Over the past few days, the news has been dominated by the question of how our country—and the church—should best care for refugees.

We know that the church has an obligation, given by God, to care for the stranger with all of the passion and compassion with which we care for ourselves. Refugees in our country and in our neighborhoods deserve our unfettered love.

We also know that one of the central roles of government is to protect its people from harm, acting with justice and wisdom.

Within the church, there will be disagreement about how to balance these sometimes competing prerogatives—compassion for the stranger and security for our citizenry. Some of our elders have offered helpful reflections on our current situation. I’d encourage you to read Scott Hildreth’s Missional Response to the Travel Ban, as well as Bruce Ashford and Chris Pappalardo’s Reflections on the Refugee Crisis. Russ Moore (not an elder of The Summit Church!), of the ERLC, wrote an insightful Open Letter to the White House, which we think offers wise counsel. Finally, the SBC’s Resolution on Caring for Refugees, drafted last summer, continues to represent the posture we believe we should take in this hour.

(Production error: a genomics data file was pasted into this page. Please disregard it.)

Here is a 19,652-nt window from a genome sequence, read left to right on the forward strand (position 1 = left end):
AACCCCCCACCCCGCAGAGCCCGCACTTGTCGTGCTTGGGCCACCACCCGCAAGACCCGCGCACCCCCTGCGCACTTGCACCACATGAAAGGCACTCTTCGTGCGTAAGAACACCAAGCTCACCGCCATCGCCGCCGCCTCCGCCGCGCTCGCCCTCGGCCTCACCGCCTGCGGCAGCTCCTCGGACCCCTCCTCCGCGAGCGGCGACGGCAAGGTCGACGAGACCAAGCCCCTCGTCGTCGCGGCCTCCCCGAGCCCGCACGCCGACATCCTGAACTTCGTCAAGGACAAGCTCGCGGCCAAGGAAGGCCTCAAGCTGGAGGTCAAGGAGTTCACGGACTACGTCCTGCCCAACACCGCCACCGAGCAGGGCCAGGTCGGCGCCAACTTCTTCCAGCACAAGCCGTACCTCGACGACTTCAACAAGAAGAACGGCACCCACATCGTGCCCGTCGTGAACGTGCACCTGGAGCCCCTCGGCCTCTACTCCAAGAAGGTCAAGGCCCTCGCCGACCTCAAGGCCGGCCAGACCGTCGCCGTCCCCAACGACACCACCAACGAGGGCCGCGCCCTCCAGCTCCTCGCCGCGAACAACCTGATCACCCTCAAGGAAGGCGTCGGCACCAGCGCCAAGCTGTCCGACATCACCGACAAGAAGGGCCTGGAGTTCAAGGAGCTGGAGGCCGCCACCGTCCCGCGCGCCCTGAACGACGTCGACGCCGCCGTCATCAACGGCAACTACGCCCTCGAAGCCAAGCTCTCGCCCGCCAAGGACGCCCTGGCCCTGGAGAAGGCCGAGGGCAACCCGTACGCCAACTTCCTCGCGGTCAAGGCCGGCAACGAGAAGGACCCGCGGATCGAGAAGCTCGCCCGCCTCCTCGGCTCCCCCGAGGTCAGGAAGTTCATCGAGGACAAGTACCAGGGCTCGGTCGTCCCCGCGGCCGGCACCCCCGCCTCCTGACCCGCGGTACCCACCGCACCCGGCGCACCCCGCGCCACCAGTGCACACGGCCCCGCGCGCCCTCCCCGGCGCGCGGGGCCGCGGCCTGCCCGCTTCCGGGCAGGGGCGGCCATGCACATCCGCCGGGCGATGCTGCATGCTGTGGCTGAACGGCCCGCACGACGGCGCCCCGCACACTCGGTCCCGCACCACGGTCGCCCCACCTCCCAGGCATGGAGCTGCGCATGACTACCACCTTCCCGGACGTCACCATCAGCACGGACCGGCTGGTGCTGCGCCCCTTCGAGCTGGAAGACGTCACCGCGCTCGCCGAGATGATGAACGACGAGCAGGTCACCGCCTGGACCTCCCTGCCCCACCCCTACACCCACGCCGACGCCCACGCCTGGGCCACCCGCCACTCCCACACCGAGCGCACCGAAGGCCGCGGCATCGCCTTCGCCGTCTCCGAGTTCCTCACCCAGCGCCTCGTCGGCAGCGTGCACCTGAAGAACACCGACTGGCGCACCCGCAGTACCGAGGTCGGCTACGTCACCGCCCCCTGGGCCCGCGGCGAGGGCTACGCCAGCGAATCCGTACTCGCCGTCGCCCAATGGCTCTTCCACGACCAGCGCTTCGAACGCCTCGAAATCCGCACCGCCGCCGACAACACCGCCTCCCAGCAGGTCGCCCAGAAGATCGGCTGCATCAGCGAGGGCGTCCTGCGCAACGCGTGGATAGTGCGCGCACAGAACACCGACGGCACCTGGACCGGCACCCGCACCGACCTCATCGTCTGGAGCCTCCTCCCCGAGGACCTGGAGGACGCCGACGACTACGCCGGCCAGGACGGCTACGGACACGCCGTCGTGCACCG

Perhaps more significantly, we at The Summit Church have opportunities right now to engage with refugees living right here among us, and we would encourage you to join in. On February 18th, World Relief is offering a training at our Brier Creek campus to become part of their “Welcome Team” or “Good Neighbor Teams,” an excellent first step. I have been through the training—it is easy and opens up some incredible opportunities. Sign up today! And go to summitrdu.com/serve365 for more local outreach opportunities.

My prayer for the Summit in the coming days is that we would continue to affirm our love for the foreigner, refugee and vulnerable; to herald justice and advocate for wisely administered compassion; and to pray for wisdom for those charged to lead and represent us.